Building Community - Building Stoves
Updated: May 17, 2022
Hello and hola from Atandahua, Ecuador. My name’s Jaime and I’m coming to you from El Terreno, here in the little community of Atandahua located in central Ecuador. Like many of us in the world, I’m at a transition point in life and have decided it’s the perfect time to live out a life goal of discovery and growth through travel and service. I’m grateful to have found the El Terreno project while using the Workaway platform as I journey throughout Latin America. For the last three weeks, I’ve had the opportunity to connect with the local communities, serve as an English teacher, and co-construct a potentially life-saving stove, which is to serve as a resource and model for the community. More on that below!
Why El Terreno though? As a person passionate about community building, education, animals, and the environment, with a focus on community, education, and ecology, this organization hit nearly all of these. Here, ecosystem regeneration, opportunities for the development of skills and knowledge, community connection, and cultural exchange (for both the Indigenous community and the volunteers) are not just goals but are being intentionally delivered..
I didn’t have a specific personal project in mind before arriving. However, the need arose to teach English classes and I was psyched. Also, both Joshua and I had been inspired to build a stove that would decrease harmful household pollution, deforestation, and financial stress within the community. Similar to those I’d seen through Trees, Water People, a great non-profit from my hometown, ours was built out of simple, locally sourced materials.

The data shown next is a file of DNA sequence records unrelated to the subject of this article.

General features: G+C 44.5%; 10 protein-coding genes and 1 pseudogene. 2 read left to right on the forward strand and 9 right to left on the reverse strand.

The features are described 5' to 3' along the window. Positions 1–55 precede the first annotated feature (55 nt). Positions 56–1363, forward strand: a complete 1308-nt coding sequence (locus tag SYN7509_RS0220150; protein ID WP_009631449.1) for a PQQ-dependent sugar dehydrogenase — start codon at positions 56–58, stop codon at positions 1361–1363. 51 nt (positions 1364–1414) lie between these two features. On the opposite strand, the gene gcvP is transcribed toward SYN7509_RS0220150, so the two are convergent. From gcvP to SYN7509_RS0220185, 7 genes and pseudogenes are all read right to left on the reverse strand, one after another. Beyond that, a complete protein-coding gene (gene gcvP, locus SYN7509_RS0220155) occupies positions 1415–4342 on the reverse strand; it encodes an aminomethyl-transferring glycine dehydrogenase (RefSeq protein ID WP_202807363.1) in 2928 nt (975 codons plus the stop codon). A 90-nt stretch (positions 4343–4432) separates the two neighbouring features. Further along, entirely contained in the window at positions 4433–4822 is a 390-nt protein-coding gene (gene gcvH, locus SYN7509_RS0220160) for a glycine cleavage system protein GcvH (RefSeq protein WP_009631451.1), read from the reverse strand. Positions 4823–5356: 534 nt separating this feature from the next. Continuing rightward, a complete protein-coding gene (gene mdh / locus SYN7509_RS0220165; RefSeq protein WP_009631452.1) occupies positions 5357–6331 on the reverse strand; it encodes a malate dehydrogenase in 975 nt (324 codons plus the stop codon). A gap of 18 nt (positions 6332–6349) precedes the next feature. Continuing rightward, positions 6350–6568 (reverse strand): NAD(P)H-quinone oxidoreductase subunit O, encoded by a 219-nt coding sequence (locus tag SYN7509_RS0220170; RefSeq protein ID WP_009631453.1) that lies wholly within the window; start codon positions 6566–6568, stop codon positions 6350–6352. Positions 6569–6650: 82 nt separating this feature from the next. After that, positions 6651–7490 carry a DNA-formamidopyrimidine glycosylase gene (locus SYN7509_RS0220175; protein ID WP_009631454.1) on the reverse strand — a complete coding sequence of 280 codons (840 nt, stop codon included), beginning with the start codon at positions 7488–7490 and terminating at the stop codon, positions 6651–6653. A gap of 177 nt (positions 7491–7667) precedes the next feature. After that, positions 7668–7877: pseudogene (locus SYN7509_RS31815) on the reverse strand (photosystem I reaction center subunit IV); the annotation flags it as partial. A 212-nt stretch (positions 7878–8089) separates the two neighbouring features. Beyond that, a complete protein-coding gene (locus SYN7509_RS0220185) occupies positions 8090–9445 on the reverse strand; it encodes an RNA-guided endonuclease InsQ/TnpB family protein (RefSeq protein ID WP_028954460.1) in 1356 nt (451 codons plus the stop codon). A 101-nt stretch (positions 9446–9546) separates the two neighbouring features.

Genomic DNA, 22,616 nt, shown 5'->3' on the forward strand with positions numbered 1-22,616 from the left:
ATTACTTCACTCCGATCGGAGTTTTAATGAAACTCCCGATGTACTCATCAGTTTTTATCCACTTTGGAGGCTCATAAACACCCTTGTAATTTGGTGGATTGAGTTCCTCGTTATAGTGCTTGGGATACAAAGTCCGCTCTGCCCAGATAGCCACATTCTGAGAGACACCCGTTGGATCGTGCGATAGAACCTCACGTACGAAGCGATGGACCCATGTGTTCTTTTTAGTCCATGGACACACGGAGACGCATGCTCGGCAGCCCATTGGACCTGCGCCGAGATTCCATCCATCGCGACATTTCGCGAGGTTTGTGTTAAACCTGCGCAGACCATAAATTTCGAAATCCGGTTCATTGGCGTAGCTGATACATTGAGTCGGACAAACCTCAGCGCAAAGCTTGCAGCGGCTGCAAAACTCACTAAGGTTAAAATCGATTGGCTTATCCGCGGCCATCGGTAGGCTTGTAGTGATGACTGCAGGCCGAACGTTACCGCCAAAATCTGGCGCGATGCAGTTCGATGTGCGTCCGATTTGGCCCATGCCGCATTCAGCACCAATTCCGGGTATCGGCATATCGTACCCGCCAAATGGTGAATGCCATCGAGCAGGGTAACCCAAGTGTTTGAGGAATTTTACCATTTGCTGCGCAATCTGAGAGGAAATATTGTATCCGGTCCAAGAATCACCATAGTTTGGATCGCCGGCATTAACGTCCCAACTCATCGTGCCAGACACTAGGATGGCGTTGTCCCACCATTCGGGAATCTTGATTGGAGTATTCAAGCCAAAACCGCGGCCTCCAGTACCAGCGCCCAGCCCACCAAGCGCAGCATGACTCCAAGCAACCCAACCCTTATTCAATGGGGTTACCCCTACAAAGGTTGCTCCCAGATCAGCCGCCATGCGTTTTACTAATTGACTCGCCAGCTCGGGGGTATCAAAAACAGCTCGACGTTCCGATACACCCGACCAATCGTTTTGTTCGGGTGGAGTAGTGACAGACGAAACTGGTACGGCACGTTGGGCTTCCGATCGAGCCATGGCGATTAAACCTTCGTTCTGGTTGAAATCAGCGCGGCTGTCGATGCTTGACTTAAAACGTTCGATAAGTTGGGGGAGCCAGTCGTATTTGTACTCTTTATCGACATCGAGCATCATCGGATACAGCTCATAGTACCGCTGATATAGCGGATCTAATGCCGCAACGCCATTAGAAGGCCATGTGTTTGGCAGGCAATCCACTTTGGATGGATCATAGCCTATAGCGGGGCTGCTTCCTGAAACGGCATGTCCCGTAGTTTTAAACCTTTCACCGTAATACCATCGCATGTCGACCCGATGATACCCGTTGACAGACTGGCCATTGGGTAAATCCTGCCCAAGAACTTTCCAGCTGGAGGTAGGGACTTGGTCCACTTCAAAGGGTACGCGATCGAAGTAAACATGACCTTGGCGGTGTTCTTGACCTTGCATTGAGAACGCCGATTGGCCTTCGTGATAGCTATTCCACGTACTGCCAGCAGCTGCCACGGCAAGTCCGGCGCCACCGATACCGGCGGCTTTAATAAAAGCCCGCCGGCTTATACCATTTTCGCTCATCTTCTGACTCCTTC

The hope and intention is to inspire and facilitate positive change. For those who still primarily use inefficient and dangerous open-fire stoves within the home, we hope that these will be replaced by this model. As a result of doing this too, it could provide dignified employment for locals, while helping out our wonderful Mother Earth. So, I developed my lessons, put my work clothes on, and got to work, hoping to channel my late grandfather and builder, Jim Haning.
It was great to jump back into teaching English as a Second Language classes, where experiential and engaging learning guided the curriculum. The real challenge, growth, and discovery though came from designing and building that stove. You see, this was something pretty far outside my knowledge and skill set. In fact, pretty soon into the process, I realized I had become more than a little overwhelmed by the task and needed help. It had become another opportunity to practice good ol’vulnerability. Ugh!
The results? Well, El Terreno and the community of Atandahua now has a brand new (and beautiful if you ask me) stove made mostly of earth, concrete, and water, with some metal for the cooking surface, cover for the ashes, and the stove pipe. It’s an affordable, simple, and efficient stove. And no animals, be it two or four-legged, were harmed in the process. Just some sore muscles and fingers, sweat, and a little swallowing of the pride were required.
And for me, I was able to work with and learn from an amazing “maestro” and builder named Angel, who challenged me to gain new knowledge, skill, and confidence. I’m super grateful for the collaboration, guidance, and healthy oversight received from Angel and Joshua. Many lessons were learned and countless insights were gained by all of us through the process, leading to even better builds in less time and with fewer unforeseen challenges.
Continuing this project of building and installing these awesome stoves will continue to be a need to be filled. The great thing is that you can help make this a reality. You are needed in filling that need. Here is a link to learn how:
Support the Local Community
Help us fund our free-of-charge activities so we can continue to educate, inspire and improve the lives of local people. Even a small donation contributes us being able to to cover volunteer, materials and transport costs expenses.